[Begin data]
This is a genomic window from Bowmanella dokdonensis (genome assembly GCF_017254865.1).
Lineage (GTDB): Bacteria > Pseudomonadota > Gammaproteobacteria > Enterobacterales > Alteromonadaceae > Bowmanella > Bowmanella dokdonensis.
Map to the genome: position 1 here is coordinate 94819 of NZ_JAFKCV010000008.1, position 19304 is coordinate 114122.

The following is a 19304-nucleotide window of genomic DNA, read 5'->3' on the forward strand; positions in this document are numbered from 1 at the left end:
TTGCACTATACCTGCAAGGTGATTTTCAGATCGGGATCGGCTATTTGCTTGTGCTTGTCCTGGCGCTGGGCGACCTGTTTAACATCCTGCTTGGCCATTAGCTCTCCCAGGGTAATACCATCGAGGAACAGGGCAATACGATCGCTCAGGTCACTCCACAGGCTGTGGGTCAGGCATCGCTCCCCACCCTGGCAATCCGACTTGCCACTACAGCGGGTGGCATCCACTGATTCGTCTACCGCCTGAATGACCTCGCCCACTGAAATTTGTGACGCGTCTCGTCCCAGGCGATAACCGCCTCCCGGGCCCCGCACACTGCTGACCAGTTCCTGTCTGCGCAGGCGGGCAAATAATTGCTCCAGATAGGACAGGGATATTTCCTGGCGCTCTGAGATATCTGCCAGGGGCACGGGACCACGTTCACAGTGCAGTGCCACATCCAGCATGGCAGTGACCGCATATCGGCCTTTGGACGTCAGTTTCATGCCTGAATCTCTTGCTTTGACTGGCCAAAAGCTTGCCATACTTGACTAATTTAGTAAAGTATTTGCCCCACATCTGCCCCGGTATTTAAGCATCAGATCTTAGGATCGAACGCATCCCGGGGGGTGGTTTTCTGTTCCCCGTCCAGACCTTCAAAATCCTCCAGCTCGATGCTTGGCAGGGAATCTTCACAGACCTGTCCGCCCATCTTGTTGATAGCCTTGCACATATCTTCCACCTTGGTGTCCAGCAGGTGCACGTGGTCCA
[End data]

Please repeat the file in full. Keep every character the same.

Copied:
This is a genomic window from Bowmanella dokdonensis (genome assembly GCF_017254865.1).
Lineage (GTDB): Bacteria > Pseudomonadota > Gammaproteobacteria > Enterobacterales > Alteromonadaceae > Bowmanella > Bowmanella dokdonensis.
Map to the genome: position 1 here is coordinate 94819 of NZ_JAFKCV010000008.1, position 19304 is coordinate 114122.

The following is a 19304-nucleotide window of genomic DNA, read 5'->3' on the forward strand; positions in this document are numbered from 1 at the left end:
TTGCACTATACCTGCAAGGTGATTTTCAGATCGGGATCGGCTATTTGCTTGTGCTTGTCCTGGCGCTGGGCGACCTGTTTAACATCCTGCTTGGCCATTAGCTCTCCCAGGGTAATACCATCGAGGAACAGGGCAATACGATCGCTCAGGTCACTCCACAGGCTGTGGGTCAGGCATCGCTCCCCACCCTGGCAATCCGACTTGCCACTACAGCGGGTGGCATCCACTGATTCGTCTACCGCCTGAATGACCTCGCCCACTGAAATTTGTGACGCGTCTCGTCCCAGGCGATAACCGCCTCCCGGGCCCCGCACACTGCTGACCAGTTCCTGTCTGCGCAGGCGGGCAAATAATTGCTCCAGATAGGACAGGGATATTTCCTGGCGCTCTGAGATATCTGCCAGGGGCACGGGACCACGTTCACAGTGCAGTGCCACATCCAGCATGGCAGTGACCGCATATCGGCCTTTGGACGTCAGTTTCATGCCTGAATCTCTTGCTTTGACTGGCCAAAAGCTTGCCATACTTGACTAATTTAGTAAAGTATTTGCCCCACATCTGCCCCGGTATTTAAGCATCAGATCTTAGGATCGAACGCATCCCGGGGGGTGGTTTTCTGTTCCCCGTCCAGACCTTCAAAATCCTCCAGCTCGATGCTTGGCAGGGAATCTTCACAGACCTGTCCGCCCATCTTGTTGATAGCCTTGCACATATCTTCCACCTTGGTGTCCAGCAGGTGCACGTGGTCCA